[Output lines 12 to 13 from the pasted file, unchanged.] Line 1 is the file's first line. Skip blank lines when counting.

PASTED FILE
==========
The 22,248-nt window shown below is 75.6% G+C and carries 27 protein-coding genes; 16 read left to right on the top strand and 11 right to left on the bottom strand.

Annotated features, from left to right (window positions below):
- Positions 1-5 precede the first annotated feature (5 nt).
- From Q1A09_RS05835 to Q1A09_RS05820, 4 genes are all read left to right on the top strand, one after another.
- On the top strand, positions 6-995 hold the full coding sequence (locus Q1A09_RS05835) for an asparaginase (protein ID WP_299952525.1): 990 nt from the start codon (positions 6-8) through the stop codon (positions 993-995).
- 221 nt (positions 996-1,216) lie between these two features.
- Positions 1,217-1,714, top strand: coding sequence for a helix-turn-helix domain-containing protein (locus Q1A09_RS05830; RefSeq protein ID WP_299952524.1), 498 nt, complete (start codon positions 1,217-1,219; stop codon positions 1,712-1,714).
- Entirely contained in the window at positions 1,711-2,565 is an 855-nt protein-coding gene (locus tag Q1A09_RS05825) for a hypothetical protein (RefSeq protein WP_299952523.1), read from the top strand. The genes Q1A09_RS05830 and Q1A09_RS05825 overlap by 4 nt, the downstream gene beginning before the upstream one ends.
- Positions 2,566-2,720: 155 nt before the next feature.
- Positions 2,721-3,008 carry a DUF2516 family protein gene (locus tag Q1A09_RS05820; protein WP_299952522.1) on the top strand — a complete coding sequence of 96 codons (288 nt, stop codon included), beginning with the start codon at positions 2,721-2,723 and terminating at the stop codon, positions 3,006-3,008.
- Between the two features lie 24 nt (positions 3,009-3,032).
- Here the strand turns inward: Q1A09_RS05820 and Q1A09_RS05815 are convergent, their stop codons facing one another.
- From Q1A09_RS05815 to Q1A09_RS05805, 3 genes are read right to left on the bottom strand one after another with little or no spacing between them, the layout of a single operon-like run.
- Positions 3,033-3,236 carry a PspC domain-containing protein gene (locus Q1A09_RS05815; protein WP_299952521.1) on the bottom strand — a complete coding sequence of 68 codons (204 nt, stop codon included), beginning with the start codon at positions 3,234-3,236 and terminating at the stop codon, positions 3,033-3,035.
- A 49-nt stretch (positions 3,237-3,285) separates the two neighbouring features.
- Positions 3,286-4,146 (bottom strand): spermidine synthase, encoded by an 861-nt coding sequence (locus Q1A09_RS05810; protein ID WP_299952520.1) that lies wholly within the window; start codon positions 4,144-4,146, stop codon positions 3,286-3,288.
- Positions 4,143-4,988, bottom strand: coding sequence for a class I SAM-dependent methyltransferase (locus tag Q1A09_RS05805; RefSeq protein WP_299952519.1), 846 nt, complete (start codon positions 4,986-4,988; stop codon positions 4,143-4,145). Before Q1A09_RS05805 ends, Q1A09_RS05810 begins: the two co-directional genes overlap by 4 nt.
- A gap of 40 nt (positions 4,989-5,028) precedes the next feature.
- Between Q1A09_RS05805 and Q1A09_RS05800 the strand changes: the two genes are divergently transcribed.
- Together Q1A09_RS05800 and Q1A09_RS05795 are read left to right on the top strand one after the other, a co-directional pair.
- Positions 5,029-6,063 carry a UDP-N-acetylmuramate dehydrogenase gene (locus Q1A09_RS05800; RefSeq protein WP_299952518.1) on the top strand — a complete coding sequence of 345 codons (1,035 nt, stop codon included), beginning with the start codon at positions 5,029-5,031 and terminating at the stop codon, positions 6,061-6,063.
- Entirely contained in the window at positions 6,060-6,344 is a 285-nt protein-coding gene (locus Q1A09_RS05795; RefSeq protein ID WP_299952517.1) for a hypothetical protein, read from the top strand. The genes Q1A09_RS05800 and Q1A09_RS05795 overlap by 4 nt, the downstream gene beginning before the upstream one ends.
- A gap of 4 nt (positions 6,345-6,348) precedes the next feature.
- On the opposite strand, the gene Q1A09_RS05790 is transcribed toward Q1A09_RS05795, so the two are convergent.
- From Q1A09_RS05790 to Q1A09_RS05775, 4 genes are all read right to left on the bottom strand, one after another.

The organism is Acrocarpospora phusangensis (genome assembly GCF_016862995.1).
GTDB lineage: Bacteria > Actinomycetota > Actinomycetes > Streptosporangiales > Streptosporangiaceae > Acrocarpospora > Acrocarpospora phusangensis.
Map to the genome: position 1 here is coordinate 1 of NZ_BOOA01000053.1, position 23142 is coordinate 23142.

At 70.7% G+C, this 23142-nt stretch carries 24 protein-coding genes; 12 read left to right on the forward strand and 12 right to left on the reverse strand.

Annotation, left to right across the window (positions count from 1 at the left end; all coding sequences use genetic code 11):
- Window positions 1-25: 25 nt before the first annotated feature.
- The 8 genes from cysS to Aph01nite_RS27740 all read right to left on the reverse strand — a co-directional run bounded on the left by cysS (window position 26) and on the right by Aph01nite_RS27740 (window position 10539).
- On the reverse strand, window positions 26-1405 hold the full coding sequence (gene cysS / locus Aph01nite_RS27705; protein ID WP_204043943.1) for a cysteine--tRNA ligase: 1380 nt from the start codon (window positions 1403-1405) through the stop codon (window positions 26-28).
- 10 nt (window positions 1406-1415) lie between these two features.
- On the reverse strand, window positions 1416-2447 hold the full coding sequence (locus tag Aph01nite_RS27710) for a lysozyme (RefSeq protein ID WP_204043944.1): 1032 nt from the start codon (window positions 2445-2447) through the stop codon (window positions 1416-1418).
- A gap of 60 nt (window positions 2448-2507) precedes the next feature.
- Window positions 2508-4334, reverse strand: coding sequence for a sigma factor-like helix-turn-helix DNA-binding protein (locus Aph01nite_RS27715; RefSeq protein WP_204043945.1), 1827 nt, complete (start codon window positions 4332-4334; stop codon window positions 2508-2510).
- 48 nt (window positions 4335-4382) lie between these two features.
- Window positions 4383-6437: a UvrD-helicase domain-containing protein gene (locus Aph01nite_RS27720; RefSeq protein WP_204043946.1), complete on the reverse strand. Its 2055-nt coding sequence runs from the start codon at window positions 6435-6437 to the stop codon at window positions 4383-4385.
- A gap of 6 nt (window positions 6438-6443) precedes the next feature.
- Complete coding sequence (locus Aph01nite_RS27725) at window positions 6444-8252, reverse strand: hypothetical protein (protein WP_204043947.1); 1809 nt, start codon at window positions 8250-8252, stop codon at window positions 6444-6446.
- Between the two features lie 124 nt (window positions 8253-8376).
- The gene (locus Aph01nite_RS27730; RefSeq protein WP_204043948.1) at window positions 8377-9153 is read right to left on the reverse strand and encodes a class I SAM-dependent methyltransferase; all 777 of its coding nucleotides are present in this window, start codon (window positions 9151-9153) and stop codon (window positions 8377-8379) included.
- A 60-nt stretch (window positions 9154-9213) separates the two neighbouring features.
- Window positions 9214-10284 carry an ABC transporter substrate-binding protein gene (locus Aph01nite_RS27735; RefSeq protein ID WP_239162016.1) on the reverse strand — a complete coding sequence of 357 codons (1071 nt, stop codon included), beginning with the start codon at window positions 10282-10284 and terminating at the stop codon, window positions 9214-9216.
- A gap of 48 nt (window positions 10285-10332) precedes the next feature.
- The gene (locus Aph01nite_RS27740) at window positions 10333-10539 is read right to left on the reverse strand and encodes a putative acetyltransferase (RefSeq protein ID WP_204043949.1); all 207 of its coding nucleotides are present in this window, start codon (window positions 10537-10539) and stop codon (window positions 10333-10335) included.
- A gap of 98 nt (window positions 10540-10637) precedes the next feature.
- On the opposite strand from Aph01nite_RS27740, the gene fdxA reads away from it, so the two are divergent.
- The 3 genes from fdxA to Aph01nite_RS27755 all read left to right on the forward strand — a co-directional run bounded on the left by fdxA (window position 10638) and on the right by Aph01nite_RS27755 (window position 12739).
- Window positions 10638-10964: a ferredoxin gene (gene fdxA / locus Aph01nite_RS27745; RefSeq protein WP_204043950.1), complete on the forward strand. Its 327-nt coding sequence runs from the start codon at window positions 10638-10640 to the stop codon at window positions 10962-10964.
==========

- Here the strand turns inward: Q1A09_RS05820 and Q1A09_RS05815 are convergent, their stop codons facing one another.
- From Q1A09_RS05815 to Q1A09_RS05805, 3 genes are read right to left on the bottom strand one after another with little or no spacing between them, the layout of a single operon-like run.